...arbitrary things that are not enforced by precedent...

Precedent is a good principle, but when precedent ends up being, "We've been screwing everyone else, so because we've been violent towards others, we get to be violent towards you and screw you any way we darn well feel like," well, I don't think that appealing to a precedent of violence and oppression is ever justified.

But to force someone to make a statement that you know they don't believe?

I'm not so sure that "belief" enters into the picture for Apple. I think it's all just about what their best interests are. They may believe it or not. Dunno. Do they drink their own kool-aid?

But for the general principle - force/violence that is not in self-defense is simply wrong. Period.

Believe me, if you'd been on the other side, like I have, and know that you have some sanction imposed on you that you have no way out of because there's no precedent in law and thus no way to appeal (because judges won't turn over without precedent in appeal, at least for the little people), it's very frustrating and disheartening.

/rant

I understand all too well. :(

Slow Down Music - Where I commit thought crimes...

Freedom is the right to be wrong, not the right to do wrong. - John Diefenbaker

wraith808

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Re: Apple Apologise to Samsung - yeah right!
« Reply #6 on: November 09, 2012, 10:07:54 PM »
That sucks to hear that you went through it, but it in some small way helps to know that someone knows what it is (and yours definitely sounds worse than mine).  It's just strange when you think that things are Black and White one day, then a judge says something that dumps a can of gray paint over your head.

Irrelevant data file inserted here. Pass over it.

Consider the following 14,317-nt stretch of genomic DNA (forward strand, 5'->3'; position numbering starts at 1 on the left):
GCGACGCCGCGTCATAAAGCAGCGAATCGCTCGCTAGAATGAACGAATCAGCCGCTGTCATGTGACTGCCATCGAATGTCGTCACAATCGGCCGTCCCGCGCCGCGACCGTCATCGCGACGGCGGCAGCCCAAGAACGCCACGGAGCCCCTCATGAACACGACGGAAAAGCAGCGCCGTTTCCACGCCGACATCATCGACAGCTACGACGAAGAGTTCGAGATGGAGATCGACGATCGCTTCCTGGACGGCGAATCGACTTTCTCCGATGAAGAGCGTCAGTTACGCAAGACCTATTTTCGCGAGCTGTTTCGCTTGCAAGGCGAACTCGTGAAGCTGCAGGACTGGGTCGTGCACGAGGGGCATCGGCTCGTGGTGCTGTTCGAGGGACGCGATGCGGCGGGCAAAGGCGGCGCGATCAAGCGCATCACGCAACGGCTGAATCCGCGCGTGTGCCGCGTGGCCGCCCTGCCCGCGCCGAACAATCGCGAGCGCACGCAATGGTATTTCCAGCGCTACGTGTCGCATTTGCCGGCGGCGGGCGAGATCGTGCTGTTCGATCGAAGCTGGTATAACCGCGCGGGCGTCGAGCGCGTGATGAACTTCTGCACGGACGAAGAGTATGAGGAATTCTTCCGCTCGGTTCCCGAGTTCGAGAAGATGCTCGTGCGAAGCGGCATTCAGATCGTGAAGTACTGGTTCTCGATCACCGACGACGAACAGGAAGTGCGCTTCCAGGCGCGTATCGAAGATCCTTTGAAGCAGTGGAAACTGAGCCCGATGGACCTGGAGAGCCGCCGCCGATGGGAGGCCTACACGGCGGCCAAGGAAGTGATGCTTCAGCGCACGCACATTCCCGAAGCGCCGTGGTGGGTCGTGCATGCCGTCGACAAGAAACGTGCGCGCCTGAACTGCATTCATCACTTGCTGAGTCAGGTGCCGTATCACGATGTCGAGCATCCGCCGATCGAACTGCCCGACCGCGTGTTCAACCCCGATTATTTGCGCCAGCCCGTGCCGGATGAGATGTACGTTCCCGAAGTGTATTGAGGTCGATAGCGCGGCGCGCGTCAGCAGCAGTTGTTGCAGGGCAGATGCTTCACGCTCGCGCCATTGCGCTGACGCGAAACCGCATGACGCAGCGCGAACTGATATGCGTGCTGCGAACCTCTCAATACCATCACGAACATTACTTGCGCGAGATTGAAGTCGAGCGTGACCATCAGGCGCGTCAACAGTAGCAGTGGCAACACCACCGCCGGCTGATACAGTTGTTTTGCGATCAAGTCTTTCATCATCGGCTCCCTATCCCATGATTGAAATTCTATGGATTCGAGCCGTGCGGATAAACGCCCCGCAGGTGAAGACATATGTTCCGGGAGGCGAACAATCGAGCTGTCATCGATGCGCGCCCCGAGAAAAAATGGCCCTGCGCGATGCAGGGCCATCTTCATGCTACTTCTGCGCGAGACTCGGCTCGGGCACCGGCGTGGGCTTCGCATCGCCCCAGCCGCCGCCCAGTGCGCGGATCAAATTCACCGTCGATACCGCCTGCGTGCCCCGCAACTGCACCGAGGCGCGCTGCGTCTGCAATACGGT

:(

But I guess the point I make with judges doing things like this is that it's really just to make a statement.  It doesn't do anything, and even if they posted the most heartfelt apology, would anyone believe it?  It's just a flexing of muscle on a different level, and sets precedent for similar meaningless punishments in the future.

Precedent is a good principle, but when precedent ends up being, "We've been screwing everyone else, so because we've been violent towards others, we get to be violent towards you and screw you any way we darn well feel like," well, I don't think that appealing to a precedent of violence and oppression is ever justified.

Oh, i didn't mean it that way, or that precedent was even a good principle.  I just meant that without precedent (and without being *called* on the precedent, which is stupid) one judge won't overturn another, for fear that they will be on the other side- it's a form of 'professional courtesy'.  And I had a copy of the law in court, and the judge outright told me that if I wanted to bring up the letter of the law, that I should have gotten a lawyer.  And without one, the law in his court was what he said it was.  (And of course, if I had the money for a lawyer, I wouldn't have been in court, so there's that too).

Bah.

Carol Haynes

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Re: Apple Apologise to Samsung - yeah right!
« Reply #7 on: November 10, 2012, 07:03:29 AM »
Actually I don't think the judge in this case was stepping outside normal precedent (at least in the UK). It is normal where a company tells lies about another company for the courts to insist that a retraction is published. The only difference here is that because Apple is a hight visibility company the judge specified exactly where and what form those retractions should take so that Apple couldn't get away with a 1 line statement on page 46 of the Hertfordshire Herald (that was made up - I wouldn't slander the Hertfordshire Herald if it does exist!).